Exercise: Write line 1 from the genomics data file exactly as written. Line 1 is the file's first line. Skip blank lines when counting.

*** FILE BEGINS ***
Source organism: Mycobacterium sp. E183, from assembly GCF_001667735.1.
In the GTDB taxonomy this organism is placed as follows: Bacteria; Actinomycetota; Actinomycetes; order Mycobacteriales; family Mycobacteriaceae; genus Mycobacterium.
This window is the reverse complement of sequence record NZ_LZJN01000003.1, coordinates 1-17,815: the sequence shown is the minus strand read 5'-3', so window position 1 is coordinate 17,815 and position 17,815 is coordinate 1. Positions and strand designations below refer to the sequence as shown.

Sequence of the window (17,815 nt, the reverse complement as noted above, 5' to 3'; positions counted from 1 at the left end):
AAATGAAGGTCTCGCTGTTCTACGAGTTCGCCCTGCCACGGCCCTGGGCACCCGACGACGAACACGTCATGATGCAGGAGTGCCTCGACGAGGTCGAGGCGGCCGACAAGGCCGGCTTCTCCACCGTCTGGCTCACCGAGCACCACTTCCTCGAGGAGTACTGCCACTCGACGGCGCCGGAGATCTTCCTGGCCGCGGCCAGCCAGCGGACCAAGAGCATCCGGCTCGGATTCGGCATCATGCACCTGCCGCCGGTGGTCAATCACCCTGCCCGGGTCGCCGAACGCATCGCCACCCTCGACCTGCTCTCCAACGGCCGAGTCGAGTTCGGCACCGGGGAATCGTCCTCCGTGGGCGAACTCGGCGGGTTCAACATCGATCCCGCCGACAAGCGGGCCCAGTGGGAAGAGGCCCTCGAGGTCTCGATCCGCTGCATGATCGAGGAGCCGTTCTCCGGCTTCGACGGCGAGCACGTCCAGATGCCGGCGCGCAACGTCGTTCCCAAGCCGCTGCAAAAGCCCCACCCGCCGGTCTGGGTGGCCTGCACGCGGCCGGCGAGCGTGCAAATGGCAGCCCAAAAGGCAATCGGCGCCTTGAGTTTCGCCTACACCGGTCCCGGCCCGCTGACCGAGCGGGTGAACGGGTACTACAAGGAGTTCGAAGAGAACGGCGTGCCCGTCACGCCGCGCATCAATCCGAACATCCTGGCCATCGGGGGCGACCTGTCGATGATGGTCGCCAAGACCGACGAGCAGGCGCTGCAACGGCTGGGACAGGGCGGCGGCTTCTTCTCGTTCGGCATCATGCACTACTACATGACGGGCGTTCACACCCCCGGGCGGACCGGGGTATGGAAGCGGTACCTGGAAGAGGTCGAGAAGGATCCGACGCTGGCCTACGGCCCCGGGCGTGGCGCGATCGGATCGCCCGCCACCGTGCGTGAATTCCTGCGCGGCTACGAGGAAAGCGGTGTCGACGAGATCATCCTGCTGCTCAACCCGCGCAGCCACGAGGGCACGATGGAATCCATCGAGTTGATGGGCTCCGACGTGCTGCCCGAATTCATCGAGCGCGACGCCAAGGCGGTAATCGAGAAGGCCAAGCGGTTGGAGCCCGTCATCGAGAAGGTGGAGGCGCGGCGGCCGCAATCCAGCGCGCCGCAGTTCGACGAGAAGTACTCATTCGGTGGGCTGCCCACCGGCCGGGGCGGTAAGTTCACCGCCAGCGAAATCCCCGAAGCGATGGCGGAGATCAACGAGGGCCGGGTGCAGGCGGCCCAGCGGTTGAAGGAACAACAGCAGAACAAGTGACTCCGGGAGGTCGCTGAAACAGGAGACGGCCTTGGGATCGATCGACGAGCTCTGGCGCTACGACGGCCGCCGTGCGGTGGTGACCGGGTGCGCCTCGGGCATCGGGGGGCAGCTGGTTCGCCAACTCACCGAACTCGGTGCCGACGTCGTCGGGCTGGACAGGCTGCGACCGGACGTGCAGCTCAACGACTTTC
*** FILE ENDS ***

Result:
Source organism: Mycobacterium sp. E183, from assembly GCF_001667735.1.